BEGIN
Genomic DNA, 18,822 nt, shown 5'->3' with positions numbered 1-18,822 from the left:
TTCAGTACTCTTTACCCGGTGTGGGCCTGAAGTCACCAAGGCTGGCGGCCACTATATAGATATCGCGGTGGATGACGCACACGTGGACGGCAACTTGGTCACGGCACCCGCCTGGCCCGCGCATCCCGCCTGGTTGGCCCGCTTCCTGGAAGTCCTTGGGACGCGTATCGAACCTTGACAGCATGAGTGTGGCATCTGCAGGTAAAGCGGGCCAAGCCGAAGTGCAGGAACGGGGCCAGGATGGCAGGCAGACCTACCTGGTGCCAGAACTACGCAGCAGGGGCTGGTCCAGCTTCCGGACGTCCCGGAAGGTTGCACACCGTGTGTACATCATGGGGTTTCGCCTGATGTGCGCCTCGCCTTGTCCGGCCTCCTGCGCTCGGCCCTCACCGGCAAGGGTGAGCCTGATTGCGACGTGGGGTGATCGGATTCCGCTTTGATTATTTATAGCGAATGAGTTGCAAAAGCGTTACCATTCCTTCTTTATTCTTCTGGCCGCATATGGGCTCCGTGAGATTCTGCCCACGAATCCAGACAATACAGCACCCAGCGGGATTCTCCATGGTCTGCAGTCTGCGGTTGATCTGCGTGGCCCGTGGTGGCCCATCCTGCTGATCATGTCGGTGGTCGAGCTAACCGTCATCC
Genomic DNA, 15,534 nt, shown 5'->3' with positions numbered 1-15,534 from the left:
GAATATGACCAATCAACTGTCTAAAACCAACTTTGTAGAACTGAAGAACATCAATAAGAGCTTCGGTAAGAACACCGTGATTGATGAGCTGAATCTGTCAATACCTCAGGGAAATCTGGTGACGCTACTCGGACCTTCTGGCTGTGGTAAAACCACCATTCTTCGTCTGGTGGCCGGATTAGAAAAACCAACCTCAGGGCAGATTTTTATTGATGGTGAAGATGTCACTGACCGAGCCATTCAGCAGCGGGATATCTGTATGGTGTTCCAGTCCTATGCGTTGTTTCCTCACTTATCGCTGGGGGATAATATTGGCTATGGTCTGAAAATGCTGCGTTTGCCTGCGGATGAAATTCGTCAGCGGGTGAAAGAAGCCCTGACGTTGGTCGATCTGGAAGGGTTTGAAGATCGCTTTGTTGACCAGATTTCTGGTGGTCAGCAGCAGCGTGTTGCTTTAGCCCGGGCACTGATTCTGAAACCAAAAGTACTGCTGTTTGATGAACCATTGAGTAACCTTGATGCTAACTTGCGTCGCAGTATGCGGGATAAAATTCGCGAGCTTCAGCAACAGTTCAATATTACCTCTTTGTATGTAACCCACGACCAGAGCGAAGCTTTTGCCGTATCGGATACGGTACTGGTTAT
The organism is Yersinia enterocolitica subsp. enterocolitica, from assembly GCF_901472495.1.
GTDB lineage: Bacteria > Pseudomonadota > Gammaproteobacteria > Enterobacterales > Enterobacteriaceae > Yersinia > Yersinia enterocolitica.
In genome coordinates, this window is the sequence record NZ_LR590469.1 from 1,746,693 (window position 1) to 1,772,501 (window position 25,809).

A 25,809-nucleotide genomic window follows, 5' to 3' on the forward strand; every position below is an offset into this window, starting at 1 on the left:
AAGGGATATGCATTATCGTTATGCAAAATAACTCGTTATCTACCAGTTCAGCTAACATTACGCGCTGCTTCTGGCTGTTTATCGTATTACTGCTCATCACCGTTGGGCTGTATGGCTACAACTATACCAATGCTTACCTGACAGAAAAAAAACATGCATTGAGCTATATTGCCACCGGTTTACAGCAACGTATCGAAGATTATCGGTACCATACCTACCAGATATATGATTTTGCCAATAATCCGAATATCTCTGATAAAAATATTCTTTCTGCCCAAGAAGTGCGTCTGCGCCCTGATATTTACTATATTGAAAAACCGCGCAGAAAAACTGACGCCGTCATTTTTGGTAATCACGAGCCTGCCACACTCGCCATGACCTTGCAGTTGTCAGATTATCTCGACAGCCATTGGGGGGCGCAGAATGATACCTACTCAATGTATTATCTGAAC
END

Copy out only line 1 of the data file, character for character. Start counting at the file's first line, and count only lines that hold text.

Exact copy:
Genomic DNA, 18,822 nt, shown 5'->3' with positions numbered 1-18,822 from the left: